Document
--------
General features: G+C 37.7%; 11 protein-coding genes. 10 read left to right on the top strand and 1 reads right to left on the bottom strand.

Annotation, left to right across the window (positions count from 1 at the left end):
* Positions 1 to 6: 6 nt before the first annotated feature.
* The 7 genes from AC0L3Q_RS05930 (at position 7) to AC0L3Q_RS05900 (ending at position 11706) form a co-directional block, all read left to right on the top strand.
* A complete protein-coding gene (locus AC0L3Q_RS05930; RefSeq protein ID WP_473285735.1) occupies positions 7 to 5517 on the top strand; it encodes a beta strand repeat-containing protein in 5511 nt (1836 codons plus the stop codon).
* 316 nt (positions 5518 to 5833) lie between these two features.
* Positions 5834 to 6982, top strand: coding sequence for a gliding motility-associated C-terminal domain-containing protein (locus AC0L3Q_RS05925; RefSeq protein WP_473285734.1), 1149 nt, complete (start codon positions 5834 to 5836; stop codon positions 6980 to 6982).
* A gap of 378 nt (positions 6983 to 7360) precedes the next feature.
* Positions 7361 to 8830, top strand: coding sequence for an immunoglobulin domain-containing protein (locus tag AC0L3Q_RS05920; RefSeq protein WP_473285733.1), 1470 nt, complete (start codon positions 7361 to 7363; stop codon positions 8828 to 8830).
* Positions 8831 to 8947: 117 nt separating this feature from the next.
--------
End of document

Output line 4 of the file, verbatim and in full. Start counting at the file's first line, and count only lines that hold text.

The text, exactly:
* The 7 genes from AC0L3Q_RS05930 (at position 7) to AC0L3Q_RS05900 (ending at position 11706) form a co-directional block, all read left to right on the top strand.